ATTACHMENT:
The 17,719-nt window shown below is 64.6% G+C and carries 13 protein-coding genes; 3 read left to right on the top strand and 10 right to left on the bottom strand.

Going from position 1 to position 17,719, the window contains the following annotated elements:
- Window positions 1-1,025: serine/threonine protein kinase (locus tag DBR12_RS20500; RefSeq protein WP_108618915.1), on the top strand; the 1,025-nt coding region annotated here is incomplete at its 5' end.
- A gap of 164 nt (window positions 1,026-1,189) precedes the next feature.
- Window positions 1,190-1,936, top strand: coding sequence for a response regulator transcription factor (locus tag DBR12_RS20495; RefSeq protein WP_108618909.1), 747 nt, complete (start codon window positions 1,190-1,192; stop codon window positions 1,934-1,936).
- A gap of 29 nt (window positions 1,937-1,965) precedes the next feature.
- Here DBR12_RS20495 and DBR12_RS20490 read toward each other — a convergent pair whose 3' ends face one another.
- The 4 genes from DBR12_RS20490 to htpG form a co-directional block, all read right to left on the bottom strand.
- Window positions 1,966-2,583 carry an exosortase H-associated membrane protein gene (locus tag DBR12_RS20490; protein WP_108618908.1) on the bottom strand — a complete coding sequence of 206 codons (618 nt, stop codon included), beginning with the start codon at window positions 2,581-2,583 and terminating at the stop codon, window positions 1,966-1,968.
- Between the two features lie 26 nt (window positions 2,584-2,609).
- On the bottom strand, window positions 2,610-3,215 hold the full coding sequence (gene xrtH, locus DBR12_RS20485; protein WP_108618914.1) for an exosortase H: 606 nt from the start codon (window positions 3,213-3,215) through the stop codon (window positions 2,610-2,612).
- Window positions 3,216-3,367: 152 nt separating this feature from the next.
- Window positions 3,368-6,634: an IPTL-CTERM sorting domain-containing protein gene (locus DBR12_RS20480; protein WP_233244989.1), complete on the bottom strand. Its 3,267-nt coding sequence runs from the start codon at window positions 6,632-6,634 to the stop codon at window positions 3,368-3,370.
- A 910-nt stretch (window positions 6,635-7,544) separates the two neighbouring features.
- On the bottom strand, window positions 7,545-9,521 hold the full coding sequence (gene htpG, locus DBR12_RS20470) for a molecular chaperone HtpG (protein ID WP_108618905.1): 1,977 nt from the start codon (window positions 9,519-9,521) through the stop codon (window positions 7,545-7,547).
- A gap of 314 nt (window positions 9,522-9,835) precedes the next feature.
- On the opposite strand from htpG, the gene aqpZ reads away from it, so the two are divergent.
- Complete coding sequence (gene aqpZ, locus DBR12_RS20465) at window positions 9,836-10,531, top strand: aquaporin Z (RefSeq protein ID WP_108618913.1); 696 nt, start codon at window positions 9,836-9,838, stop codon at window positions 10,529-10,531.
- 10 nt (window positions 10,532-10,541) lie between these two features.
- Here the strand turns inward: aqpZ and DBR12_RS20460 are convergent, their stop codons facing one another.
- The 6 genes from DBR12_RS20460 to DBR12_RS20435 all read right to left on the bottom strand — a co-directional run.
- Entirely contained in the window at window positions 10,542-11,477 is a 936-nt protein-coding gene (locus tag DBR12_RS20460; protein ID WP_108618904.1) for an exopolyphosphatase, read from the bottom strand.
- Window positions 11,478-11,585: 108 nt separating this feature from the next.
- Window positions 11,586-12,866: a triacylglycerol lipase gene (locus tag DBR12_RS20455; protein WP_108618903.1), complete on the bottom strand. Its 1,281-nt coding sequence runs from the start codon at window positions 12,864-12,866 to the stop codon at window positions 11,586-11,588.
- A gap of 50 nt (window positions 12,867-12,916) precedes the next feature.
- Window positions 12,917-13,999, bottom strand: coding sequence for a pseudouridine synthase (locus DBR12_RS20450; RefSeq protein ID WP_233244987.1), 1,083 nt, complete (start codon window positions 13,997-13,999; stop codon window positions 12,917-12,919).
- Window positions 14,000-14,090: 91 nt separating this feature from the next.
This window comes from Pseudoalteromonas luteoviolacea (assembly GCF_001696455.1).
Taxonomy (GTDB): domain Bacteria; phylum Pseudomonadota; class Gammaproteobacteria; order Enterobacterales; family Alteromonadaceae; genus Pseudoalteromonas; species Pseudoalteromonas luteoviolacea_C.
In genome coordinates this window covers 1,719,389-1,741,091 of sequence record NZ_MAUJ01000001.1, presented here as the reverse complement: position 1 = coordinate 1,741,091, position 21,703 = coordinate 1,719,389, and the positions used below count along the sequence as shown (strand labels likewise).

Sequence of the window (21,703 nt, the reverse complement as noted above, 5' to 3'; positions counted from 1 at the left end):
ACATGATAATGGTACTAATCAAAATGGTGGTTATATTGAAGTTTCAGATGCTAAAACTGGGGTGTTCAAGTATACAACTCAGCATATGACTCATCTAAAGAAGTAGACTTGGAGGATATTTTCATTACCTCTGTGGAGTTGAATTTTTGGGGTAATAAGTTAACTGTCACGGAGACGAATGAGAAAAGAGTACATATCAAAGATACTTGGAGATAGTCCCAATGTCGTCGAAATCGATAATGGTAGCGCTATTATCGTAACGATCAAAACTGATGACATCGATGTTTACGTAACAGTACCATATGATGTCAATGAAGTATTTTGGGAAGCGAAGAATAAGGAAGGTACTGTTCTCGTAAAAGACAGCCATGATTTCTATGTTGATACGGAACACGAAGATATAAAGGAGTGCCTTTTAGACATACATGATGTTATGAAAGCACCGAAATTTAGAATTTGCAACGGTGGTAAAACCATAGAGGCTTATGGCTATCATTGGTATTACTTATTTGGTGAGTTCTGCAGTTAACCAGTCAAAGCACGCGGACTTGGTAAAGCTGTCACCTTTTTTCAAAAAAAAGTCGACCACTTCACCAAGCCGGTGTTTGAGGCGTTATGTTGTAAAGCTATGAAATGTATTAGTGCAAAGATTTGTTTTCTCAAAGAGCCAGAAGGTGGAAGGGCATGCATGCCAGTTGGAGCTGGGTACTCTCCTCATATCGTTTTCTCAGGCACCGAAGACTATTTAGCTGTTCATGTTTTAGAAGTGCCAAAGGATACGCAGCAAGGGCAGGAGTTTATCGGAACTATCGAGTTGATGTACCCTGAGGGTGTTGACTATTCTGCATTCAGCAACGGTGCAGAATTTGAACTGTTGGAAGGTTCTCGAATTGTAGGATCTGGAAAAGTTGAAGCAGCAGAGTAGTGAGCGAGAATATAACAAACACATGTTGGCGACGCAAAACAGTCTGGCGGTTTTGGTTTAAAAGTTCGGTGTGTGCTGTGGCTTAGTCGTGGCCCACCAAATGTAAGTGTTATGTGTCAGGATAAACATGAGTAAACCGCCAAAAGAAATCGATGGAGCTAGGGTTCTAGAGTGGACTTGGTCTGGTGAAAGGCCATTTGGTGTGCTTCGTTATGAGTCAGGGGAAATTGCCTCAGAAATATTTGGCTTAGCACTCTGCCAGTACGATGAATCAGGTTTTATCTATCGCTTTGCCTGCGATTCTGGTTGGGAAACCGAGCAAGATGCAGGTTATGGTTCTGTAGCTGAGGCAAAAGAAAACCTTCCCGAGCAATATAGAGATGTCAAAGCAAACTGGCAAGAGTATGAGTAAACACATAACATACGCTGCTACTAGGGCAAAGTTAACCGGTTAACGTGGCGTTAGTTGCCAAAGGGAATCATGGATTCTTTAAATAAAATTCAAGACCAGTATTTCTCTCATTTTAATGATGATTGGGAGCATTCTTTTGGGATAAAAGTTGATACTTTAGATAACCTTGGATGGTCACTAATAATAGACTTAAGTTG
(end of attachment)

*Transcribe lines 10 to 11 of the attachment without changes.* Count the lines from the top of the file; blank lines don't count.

- Between the two features lie 26 nt (window positions 2,584-2,609).
- On the bottom strand, window positions 2,610-3,215 hold the full coding sequence (gene xrtH, locus DBR12_RS20485; protein WP_108618914.1) for an exosortase H: 606 nt from the start codon (window positions 3,213-3,215) through the stop codon (window positions 2,610-2,612).